Address to the World Forum on the Future of Democracy
delivered 17 September 2007, The College of William & Mary, Williamsburg, Virginia
[AUTHENTICITY CERTIFIED: Text version below transcribed directly from audio.]
Thank you, Senator Warner.
Senator Warner is a special friend. He has introduced me to the United States Senate for confirmation four times. The first time was more than 20 years ago. And that dates us both. He is a great Virginian, a great American, and we will certainly all miss him when he brings his remarkable career in public service to a close next year.
I want to thank Justice Sandra Day O’Connor, one of the most distinguished jurists and public servants in America, for inviting me today. It was Justice O’Connor who administered my oath as -- of office as Director of Central Intelligence in 1991. And last year we served together on the Baker-Hamilton Commission. Little did I know that my sojourn to Iraq a little over a year ago with that group would be the first of a number of visits for me.
Justice O’Connor and I share something else in common -- a love of the College of William & Mary, where she is currently the chancellor. And of course, it was a special pleasure to see her four months ago when I had the honor of giving the commencement address at my alma mater. Attending college in here Williamsburg shaped my love of history and my belief that public service is a vital component of a working democracy -- and of a meaningful life.
This setting is fitting for my topic today: a “realist’s” view of promoting democracy abroad.
I had quite a reputation as a pessimist when I was in the intelligence business. A journalist once described me as the Eeyore of national security -- able to find the darkest cloud in any silver lining. I used to joke that when an intelligence officer smelled the flowers, he’d look around for the coffin. Today, as one looks around the world -- wars in Iraq and Afghanistan, an ambitious and fanatical theocracy in Iran, a nuclear North Korea, terrorism, and more -- there would seem to be ample grounds to be gloomy.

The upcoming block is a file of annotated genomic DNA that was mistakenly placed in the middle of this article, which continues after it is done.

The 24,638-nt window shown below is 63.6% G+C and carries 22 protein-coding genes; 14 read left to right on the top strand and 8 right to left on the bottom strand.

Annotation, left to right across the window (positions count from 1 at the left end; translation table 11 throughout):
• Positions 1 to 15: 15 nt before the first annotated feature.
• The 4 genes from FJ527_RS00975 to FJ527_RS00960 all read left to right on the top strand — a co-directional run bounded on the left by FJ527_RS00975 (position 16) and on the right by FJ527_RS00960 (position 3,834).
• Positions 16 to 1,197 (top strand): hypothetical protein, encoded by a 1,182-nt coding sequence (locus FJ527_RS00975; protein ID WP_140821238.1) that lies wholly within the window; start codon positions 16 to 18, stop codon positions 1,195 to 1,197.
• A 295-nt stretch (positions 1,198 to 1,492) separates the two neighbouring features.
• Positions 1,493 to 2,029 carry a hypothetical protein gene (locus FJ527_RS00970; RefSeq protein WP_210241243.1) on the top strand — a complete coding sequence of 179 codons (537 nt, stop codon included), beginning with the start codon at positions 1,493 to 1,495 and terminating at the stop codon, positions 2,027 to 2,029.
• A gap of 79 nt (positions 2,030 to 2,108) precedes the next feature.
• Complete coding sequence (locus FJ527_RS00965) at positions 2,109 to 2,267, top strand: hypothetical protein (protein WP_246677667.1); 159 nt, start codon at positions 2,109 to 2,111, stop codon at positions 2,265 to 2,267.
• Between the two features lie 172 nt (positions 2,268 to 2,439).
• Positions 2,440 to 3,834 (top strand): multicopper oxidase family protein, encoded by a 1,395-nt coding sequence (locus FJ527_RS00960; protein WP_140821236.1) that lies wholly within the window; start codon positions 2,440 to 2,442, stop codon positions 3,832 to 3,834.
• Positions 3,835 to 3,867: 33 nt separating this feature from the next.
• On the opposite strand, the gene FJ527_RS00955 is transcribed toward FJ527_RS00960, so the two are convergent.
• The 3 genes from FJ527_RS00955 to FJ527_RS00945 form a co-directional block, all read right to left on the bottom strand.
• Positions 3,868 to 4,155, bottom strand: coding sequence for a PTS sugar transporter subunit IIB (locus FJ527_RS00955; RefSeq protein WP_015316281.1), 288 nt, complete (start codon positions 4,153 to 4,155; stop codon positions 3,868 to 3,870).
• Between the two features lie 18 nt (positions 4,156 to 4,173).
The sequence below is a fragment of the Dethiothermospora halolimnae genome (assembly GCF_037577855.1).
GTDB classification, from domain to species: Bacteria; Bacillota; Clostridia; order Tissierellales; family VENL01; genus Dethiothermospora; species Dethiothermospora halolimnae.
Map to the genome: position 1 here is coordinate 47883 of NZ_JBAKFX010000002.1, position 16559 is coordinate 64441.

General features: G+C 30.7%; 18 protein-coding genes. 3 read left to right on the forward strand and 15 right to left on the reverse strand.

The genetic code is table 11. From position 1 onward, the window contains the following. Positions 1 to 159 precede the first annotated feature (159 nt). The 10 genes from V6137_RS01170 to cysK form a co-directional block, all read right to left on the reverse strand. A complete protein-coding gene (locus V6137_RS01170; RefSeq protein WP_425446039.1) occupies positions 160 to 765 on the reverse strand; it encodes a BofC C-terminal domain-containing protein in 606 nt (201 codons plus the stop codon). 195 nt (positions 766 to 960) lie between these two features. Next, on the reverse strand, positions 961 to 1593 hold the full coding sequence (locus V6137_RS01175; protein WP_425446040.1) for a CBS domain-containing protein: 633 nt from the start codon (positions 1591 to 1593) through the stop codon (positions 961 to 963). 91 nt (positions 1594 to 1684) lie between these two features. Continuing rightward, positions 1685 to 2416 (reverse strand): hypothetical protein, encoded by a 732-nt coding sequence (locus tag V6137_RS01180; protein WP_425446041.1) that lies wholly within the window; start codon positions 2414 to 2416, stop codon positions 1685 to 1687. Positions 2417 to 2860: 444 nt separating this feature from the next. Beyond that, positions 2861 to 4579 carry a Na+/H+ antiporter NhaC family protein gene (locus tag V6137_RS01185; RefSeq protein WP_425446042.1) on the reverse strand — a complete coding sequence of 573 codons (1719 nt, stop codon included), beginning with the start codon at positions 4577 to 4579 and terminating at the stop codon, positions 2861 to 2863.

But there is a different perspective if we step back and look at the world through a wider lens -- a perspective that shows a dramatic growth in human freedom and democracy in just the time since this fall’s college freshmen were born. Since 1989, hundreds of millions of people -- from Eastern and Central Europe, the former Soviet Union, South Africa, Afghanistan, Iraq, and elsewhere -- have been liberated. They have left the darkness of despotism and walked into the bright sunshine of freedom.
Many have seized the opportunity, and freedom has prospered and strengthened; others, liberated from the yoke of tyrannical ideologies or dictators, continue to struggle to fully realize the dream. At no time in history, though, has freedom come to so many in so short a time. And in every case, the United States, overtly or covertly, in large ways or small, played a role in their liberation.
Still, we Americans continue to wrestle with the appropriate role this country should play in advancing freedom and democracy in the world. It was a source of friction through the entire Cold War. In truth, it has been a persistent question for this country throughout our history: How should we incorporate America’s democratic ideals and aspirations into our relations with the rest of the world? And in particular, when to and whether to try to change the way other nations govern themselves? Should America’s mission be to make the world “safe for democracy,” as Woodrow Wilson said, or, in the words of John Quincy Adams, should America be “the well-wisher of freedom and independence of all” but the “champion and vindicator only of our own”?
During my time today, I’d like to put this question and its associated debates in some historical context -- a context I hope might help inform the difficult policy choices our nation faces today.
Let me speak first to geography -- this place we are in.
It is a strange quirk of history that a backwoods outpost in an unexplored corner of America would hold in it the seeds of a global movement toward liberty and self-governance -- toward the democratic institutions that underpin the free nations of the world and give hope to countless people in many others.
So much of what defines America first took root here in Virginia along the banks of the James River. When you think about it, the initial impetus for these institutions owed as much to the struggle for survival as anything else. The challenges were myriad: along with disease, hunger, and war, the settlers faced no small number of divisions and discord. Four hundred years removed from those early days, it is all too easy to forget about these stormy beginnings.